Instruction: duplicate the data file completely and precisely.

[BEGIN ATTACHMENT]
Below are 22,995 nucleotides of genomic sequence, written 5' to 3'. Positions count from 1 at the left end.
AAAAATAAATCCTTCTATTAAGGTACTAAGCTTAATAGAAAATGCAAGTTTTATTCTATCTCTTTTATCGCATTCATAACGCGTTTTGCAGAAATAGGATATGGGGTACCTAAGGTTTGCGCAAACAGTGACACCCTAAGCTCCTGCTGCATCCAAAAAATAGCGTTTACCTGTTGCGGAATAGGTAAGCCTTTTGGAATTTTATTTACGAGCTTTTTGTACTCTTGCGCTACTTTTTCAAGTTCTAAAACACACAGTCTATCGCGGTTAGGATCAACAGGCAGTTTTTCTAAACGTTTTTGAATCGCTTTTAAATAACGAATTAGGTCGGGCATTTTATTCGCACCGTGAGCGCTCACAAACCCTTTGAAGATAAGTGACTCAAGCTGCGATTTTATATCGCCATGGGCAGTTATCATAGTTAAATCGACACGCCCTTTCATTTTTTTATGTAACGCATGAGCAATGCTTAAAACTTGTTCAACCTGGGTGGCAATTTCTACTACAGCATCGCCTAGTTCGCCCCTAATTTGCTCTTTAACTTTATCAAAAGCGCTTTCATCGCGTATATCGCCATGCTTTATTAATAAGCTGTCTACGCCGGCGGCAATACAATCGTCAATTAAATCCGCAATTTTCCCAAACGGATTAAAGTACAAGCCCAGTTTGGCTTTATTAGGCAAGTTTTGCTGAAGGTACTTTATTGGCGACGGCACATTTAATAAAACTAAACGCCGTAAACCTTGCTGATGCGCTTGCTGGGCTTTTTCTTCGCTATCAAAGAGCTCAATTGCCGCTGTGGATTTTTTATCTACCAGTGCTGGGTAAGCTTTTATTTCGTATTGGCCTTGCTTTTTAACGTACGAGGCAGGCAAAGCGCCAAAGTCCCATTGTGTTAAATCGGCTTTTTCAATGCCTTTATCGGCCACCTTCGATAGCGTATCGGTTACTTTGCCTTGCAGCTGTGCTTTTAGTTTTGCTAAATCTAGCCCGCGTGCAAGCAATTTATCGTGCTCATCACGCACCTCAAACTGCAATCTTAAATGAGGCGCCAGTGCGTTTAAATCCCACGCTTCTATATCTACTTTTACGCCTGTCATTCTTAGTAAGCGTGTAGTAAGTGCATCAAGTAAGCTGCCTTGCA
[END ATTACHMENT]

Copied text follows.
Below are 22,995 nucleotides of genomic sequence, written 5' to 3'. Positions count from 1 at the left end.
AAAAATAAATCCTTCTATTAAGGTACTAAGCTTAATAGAAAATGCAAGTTTTATTCTATCTCTTTTATCGCATTCATAACGCGTTTTGCAGAAATAGGATATGGGGTACCTAAGGTTTGCGCAAACAGTGACACCCTAAGCTCCTGCTGCATCCAAAAAATAGCGTTTACCTGTTGCGGAATAGGTAAGCCTTTTGGAATTTTATTTACGAGCTTTTTGTACTCTTGCGCTACTTTTTCAAGTTCTAAAACACACAGTCTATCGCGGTTAGGATCAACAGGCAGTTTTTCTAAACGTTTTTGAATCGCTTTTAAATAACGAATTAGGTCGGGCATTTTATTCGCACCGTGAGCGCTCACAAACCCTTTGAAGATAAGTGACTCAAGCTGCGATTTTATATCGCCATGGGCAGTTATCATAGTTAAATCGACACGCCCTTTCATTTTTTTATGTAACGCATGAGCAATGCTTAAAACTTGTTCAACCTGGGTGGCAATTTCTACTACAGCATCGCCTAGTTCGCCCCTAATTTGCTCTTTAACTTTATCAAAAGCGCTTTCATCGCGTATATCGCCATGCTTTATTAATAAGCTGTCTACGCCGGCGGCAATACAATCGTCAATTAAATCCGCAATTTTCCCAAACGGATTAAAGTACAAGCCCAGTTTGGCTTTATTAGGCAAGTTTTGCTGAAGGTACTTTATTGGCGACGGCACATTTAATAAAACTAAACGCCGTAAACCTTGCTGATGCGCTTGCTGGGCTTTTTCTTCGCTATCAAAGAGCTCAATTGCCGCTGTGGATTTTTTATCTACCAGTGCTGGGTAAGCTTTTATTTCGTATTGGCCTTGCTTTTTAACGTACGAGGCAGGCAAAGCGCCAAAGTCCCATTGTGTTAAATCGGCTTTTTCAATGCCTTTATCGGCCACCTTCGATAGCGTATCGGTTACTTTGCCTTGCAGCTGTGCTTTTAGTTTTGCTAAATCTAGCCCGCGTGCAAGCAATTTATCGTGCTCATCACGCACCTCAAACTGCAATCTTAAATGAGGCGCCAGTGCGTTTAAATCCCACGCTTCTATATCTACTTTTACGCCTGTCATTCTTAGTAAGCGTGTAGTAAGTGCATCAAGTAAGCTGCCTTGCA